Writing sales emails is probably not your idea of spending Valentine’s Day, but it doesn’t mean you can’t get into the loving spirit while preparing your drafts and templates. The next email you send out just might be what you need to move the sales process forward – if you put your heart into it, that is.
How exactly do you win over B2B prospects through emails?
But how exactly do you win over B2B prospects through emails? Today’s infographic shows 15 proven ways to generate more opens, click-throughs, replies, and conversions. These best practices cover 5 crucial requirements of a compelling B2B email:
- Finding the optimal sending schedule and frequency
- Capturing your audience’s attention with an irresistible subject line
- Striking the right balance between content and design in the email body
- Ending on a right note with an engaging closing line
- Helping recipients act and respond with a clear CTA
1. Finding the best sending schedule and frequency
Just like dating, wooing prospects through emails requires impeccable timing. You need to know the right day and time to send out emails, as well as determine how frequently to stay in touch.
There’s no hard-and-fast rule that tells you the ideal email sending schedule, and different studies in the B2B marketing literature can suggest vastly different email sending times and frequency. This means you’ll have to determine this based on your own experience and requirements.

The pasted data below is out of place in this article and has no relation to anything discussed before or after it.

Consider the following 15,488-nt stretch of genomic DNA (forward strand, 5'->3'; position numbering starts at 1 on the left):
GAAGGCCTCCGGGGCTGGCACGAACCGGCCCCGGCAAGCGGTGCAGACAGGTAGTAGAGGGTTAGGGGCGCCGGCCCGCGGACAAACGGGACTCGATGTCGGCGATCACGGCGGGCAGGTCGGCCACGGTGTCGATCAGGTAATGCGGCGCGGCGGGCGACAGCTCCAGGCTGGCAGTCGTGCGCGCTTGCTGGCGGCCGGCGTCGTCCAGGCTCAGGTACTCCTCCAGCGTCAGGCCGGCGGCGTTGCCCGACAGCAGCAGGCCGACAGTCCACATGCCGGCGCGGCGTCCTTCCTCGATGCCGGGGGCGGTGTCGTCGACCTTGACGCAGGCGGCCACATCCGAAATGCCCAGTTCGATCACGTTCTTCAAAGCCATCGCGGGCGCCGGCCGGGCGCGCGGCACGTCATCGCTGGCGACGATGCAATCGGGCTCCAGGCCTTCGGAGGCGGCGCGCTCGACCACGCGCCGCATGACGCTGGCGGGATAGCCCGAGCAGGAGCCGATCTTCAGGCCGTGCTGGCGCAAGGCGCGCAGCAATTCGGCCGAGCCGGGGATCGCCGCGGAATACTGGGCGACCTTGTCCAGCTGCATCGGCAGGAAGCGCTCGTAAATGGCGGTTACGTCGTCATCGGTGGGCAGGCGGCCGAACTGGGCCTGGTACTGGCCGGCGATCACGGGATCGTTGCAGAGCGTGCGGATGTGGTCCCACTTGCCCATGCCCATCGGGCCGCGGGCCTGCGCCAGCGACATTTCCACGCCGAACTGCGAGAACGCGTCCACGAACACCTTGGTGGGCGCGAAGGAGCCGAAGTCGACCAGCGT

Fortunately, marketing project management platform CoSchedule has published extensive compilations of various studies on optimal email schedule and sending frequency, which we can use as starting points to time our emails more effectively:
- The best day to send emails is Thursday, and the best time is from 10 a.m. to 11 a.m.
- You should send no more than 5 outreach emails each month and 1 email newsletter each week.
- 89% of email contacts expect you to reply within 1 hour.
2. Capturing your recipients’ attention with an irresistible subject line
In many ways, subject lines work like pick-up lines. They’re both designed to hook and retain your audience’s attention, and both try to achieve the objective of initiating a conversation.
But, unlike a pick-up line, a subject line (mostly) does away with cheesy puns and wordplays, focusing instead on substance and conciseness.
Again, there’s no magic formula to craft succinct subject lines (although AI seems to be getting better at this task), so you have to test and iterate to find subject lines that work best for you.
Addressing recipients by their first name in the subject line increases open rates by 20%
Here’s a couple of things to keep in mind in your quest for a captivating subject line:
- From lines trump subject lines at driving email opens: 64% of recipients will read an email based on the sender’s identity, while 47% will open an email based on the subject line.
- Subject line length impacts open rates: subject lines with 6 to 10 words generate the highest open rates.
- Subject line personalization works: Addressing recipients by their first name in the subject line increases open rates by as much as 20%.
3. Striking the right balance between content and design in the email body
Now that you’ve gotten your recipient’s attention, it’s time to bring your email’s main message in front of your audience. Getting your message across means applying the right mix of content and design elements on your email body.